Low earners hit hardest by inflation as savings and pandemic aid dwindle

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Inflation

Consumer prices in January rose 7.5% from a year earlier, the fastest annual pace in 40 years.

However, households don’t feel those price shocks equally.

The lowest-income working households (which earn less than $20,000 a year) faced the highest inflation rate of any income group in 2021, according to an analysis by researchers at the University of Pennsylvania’s Wharton School.

These families funneled more of their budgets to necessities like energy and transportation, prices of which grew more rapidly than other goods and services.

High earners fare better

Savings

Further, more than 90% of households with incomes below $20,000 spent more than they earned from working in 2021, according to the research — meaning many may have had to borrow or spend from savings to finance their lifestyles.

And research suggests low earners, who saw their savings grow during the pandemic, may soon deplete that cash buffer.

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Savings among the lowest-income families were still 65% above pre-pandemic levels by the end of 2021, according to a JPMorgan Chase Institute analysis published Wednesday. (These households represent the bottom fourth of earners, with take-home income below about $26,000.)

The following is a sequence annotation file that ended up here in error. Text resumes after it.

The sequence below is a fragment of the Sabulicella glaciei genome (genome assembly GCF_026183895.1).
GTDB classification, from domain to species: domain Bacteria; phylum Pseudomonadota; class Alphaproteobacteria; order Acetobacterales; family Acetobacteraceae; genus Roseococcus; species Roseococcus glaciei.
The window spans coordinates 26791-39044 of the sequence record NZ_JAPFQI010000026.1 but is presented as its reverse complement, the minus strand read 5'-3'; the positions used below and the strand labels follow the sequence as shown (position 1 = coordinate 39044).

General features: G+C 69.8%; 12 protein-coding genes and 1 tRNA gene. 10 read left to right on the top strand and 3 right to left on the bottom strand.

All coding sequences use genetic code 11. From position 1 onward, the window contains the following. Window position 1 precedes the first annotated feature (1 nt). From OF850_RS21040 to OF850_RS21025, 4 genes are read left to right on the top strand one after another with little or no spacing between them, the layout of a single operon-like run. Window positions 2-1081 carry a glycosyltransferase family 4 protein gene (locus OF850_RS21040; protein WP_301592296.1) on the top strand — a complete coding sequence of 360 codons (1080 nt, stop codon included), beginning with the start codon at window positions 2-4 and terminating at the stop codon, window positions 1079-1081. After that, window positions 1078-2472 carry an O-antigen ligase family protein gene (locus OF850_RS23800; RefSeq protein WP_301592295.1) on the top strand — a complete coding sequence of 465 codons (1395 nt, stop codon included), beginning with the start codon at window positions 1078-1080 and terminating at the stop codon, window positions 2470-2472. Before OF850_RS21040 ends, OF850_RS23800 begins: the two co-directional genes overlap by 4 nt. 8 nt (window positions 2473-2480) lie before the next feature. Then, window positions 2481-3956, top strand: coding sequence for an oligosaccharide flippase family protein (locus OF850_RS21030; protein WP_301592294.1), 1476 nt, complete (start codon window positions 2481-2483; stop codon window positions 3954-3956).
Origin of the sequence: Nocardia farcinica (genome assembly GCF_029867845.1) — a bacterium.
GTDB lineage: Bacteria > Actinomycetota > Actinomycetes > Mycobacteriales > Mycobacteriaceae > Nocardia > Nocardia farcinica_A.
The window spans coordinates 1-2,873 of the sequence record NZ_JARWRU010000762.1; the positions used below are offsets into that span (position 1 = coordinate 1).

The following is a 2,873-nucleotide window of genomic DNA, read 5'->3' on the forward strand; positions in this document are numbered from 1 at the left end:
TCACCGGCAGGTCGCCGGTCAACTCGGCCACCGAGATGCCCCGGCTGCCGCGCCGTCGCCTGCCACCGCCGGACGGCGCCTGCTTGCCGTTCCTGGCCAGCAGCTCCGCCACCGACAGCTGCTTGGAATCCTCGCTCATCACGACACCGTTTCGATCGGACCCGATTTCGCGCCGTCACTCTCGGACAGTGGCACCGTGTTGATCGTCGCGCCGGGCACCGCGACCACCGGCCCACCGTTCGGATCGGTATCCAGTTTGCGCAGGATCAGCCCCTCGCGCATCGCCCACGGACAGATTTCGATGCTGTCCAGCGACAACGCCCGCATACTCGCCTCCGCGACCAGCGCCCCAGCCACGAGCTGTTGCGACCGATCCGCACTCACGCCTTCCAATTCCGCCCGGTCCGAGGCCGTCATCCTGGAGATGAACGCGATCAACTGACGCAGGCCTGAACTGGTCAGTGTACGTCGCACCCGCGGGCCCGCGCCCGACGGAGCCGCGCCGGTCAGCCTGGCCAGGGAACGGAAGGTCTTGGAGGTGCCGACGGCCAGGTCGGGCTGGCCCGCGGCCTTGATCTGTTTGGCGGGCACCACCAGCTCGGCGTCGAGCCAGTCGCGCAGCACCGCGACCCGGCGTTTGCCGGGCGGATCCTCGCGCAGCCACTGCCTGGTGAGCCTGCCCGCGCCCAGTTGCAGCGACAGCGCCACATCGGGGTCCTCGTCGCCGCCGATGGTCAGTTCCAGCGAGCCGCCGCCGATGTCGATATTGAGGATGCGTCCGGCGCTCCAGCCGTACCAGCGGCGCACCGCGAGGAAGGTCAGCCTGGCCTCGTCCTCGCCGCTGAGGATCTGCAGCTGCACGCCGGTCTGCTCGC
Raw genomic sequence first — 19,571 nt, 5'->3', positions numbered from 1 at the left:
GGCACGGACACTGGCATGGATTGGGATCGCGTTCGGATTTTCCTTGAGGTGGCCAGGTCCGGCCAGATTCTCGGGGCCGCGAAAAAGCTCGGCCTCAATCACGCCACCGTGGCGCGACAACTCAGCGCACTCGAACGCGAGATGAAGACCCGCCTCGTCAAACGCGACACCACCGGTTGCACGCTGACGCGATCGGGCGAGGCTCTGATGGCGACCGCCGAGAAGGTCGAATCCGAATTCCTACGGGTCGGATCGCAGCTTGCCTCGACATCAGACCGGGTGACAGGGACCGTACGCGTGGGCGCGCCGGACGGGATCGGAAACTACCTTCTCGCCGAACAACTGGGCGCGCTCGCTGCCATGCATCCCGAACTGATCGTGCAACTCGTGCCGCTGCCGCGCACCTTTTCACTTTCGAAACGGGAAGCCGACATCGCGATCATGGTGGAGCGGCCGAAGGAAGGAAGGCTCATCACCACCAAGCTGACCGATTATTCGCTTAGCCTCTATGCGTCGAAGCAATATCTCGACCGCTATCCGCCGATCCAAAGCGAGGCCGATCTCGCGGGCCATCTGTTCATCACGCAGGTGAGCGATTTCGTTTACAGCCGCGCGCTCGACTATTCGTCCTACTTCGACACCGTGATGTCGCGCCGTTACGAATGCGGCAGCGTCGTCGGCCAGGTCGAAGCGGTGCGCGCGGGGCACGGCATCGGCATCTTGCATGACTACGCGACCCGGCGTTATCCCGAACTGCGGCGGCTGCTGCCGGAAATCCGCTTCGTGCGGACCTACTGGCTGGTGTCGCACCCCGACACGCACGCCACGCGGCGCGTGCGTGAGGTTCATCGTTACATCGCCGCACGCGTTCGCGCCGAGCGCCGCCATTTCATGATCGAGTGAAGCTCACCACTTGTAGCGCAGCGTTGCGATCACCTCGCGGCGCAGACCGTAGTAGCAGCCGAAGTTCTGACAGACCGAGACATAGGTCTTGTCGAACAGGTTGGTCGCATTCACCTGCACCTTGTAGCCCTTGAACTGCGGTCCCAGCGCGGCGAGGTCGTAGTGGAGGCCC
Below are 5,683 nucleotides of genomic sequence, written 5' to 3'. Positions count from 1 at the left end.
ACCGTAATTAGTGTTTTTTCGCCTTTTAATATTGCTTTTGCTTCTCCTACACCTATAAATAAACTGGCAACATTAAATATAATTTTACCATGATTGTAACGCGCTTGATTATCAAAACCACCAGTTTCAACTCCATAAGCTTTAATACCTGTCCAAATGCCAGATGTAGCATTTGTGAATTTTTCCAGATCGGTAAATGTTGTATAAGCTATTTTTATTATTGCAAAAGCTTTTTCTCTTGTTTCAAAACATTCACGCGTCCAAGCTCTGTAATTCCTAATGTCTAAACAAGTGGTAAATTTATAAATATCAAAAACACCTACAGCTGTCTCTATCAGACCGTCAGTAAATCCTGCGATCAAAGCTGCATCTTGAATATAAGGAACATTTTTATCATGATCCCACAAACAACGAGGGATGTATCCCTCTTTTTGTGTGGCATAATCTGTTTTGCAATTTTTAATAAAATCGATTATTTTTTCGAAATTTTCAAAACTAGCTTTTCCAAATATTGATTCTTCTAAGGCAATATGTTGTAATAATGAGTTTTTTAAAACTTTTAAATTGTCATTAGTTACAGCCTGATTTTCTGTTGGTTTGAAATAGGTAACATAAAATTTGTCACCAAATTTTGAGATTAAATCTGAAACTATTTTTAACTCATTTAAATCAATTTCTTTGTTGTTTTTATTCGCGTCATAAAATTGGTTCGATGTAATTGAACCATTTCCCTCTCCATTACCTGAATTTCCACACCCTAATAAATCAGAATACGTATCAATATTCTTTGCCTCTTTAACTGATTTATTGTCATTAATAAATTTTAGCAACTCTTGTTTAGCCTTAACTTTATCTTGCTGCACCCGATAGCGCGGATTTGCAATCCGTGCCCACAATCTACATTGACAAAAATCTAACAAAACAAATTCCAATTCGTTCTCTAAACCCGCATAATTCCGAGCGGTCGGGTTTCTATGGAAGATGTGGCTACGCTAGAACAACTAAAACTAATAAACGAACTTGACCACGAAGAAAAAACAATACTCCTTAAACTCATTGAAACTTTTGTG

Their accounts were mainly buoyed by government benefits like stimulus checks, monthly payments of the child tax credit since July and enhanced unemployment benefits.

But their balances had been 120% higher in March 2021 relative to two years earlier — suggesting a savings decline, according to the analysis.

“They’re still elevated, but clearly on a downward trend for lower-income families,” according to Fiona Greig, co-president of the Institute and a co-author of the study. “That implies that the pace of their income isn’t quite keeping up with the pace of their expenditures,” she added.

Plus, their savings amounted to just under $1,300 at the end of 2021, which is “not a huge amount of cash on hand [that will] fuel spending for months and months and months,” Greig said.

Expiring federal aid may stress their accounts even more. Monthly child tax credit payments lapsed at the end of 2021, and federal student loan payments are scheduled to resume in May, for example.

Conversely, savings have been relatively stable for the highest earners (with more than $65,000 of income) during the pandemic, according to JPMorgan. Their balances remain about 30% to 35% over 2019 levels, or nearly $7,000 total.

Higher earners were less likely to qualify for certain government assistance; their elevated savings were largely courtesy of reduced spending during the pandemic, on things like travel and entertainment.

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